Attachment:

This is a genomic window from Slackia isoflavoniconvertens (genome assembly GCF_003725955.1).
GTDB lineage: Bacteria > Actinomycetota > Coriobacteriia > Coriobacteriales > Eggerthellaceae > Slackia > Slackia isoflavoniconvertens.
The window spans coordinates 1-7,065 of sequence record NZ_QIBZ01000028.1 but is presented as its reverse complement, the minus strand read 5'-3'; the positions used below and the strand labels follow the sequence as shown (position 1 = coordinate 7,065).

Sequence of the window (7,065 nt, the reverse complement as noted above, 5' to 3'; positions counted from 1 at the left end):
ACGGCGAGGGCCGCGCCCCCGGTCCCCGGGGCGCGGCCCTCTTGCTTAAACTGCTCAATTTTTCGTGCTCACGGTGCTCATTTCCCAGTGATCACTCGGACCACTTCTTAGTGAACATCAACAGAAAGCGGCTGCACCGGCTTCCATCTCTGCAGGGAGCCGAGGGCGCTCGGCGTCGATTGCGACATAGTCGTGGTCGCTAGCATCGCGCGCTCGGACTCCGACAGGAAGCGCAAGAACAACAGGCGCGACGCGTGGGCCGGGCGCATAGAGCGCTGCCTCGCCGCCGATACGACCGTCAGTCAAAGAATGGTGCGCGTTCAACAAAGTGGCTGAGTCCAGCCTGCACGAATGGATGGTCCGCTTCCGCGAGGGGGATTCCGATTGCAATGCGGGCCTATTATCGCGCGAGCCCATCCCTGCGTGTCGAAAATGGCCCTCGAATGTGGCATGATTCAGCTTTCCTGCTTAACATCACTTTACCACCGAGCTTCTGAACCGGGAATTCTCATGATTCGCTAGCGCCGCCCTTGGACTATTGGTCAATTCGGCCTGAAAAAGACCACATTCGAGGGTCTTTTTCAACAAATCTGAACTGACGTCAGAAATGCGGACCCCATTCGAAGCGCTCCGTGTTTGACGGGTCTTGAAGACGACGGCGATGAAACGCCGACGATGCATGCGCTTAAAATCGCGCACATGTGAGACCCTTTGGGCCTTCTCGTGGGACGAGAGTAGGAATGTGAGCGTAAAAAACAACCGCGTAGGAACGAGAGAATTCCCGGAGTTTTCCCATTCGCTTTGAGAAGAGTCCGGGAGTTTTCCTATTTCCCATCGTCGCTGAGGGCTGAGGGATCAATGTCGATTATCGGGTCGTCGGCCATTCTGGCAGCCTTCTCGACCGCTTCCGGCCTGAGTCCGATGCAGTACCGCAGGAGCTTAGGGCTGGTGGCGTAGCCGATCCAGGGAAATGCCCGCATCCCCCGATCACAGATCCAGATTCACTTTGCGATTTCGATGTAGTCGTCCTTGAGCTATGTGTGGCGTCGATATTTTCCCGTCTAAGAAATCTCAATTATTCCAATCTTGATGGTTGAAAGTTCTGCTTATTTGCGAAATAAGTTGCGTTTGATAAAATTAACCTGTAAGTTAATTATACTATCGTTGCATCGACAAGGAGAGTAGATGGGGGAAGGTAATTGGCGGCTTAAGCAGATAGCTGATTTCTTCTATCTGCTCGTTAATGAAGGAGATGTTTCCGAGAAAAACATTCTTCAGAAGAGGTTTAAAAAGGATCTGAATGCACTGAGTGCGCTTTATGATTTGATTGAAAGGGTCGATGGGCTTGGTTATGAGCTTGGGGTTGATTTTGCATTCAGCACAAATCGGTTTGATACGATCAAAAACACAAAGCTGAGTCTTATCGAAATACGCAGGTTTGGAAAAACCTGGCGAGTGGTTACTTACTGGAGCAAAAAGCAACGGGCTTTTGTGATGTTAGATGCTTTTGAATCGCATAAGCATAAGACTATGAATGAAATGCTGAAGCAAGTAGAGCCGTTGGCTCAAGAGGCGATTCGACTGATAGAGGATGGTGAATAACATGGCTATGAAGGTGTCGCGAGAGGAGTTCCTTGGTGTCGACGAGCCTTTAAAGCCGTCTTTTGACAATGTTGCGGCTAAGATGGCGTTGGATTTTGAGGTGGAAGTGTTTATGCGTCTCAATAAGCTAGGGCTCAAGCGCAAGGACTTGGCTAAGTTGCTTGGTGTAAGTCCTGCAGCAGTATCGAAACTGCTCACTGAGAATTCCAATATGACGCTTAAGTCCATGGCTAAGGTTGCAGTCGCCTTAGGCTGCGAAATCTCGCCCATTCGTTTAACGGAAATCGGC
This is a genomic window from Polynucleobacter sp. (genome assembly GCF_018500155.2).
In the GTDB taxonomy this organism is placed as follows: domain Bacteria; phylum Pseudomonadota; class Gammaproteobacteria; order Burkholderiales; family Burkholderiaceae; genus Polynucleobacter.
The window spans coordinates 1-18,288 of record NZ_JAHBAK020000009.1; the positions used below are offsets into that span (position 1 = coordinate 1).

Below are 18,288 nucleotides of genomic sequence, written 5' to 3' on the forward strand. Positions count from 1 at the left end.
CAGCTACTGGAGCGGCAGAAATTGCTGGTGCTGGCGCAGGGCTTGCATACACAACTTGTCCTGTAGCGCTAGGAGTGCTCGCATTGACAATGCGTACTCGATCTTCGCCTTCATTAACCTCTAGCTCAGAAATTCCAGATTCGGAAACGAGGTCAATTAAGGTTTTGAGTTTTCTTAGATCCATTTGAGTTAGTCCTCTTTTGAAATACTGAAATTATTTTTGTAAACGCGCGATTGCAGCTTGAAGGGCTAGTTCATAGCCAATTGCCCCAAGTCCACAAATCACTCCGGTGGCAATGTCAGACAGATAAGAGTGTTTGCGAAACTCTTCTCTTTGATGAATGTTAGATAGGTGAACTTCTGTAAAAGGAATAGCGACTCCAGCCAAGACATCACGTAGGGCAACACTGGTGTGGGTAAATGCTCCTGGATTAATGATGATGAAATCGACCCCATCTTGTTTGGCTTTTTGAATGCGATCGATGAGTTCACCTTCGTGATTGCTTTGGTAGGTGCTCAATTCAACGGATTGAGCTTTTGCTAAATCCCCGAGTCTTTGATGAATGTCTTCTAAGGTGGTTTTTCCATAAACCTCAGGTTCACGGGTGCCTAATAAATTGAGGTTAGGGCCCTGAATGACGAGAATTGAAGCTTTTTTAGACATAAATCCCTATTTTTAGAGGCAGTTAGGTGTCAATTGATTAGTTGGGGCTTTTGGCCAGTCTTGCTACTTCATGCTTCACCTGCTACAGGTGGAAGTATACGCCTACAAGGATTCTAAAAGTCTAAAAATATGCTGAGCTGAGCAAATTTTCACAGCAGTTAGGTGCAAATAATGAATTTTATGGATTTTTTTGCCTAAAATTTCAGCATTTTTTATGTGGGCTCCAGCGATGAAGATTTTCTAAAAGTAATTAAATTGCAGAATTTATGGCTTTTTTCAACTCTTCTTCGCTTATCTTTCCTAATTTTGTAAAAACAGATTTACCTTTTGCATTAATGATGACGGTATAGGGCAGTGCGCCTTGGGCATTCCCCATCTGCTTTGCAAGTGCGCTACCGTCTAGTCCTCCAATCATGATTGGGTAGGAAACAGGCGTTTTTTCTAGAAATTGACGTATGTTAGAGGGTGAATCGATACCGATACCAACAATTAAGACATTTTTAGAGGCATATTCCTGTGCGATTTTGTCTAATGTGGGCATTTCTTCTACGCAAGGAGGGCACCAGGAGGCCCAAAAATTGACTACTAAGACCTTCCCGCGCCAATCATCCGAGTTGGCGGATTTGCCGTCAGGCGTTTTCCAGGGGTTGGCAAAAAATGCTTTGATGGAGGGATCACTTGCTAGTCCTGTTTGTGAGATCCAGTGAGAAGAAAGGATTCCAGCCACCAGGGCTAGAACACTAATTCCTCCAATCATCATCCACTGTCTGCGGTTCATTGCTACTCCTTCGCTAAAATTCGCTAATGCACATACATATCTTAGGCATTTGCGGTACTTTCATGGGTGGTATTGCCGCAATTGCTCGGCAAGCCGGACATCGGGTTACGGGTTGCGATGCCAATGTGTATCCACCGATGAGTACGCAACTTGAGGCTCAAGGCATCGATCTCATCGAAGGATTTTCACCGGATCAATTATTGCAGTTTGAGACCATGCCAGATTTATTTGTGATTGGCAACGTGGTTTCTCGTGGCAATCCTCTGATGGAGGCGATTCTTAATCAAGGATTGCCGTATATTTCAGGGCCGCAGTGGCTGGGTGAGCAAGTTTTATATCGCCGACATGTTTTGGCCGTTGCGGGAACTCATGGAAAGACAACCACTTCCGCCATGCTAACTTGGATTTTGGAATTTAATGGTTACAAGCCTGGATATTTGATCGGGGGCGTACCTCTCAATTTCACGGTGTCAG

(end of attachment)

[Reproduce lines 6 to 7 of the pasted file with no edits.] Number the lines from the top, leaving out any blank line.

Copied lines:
This is a genomic window from Polynucleobacter sp. (genome assembly GCF_018500155.2).
In the GTDB taxonomy this organism is placed as follows: domain Bacteria; phylum Pseudomonadota; class Gammaproteobacteria; order Burkholderiales; family Burkholderiaceae; genus Polynucleobacter.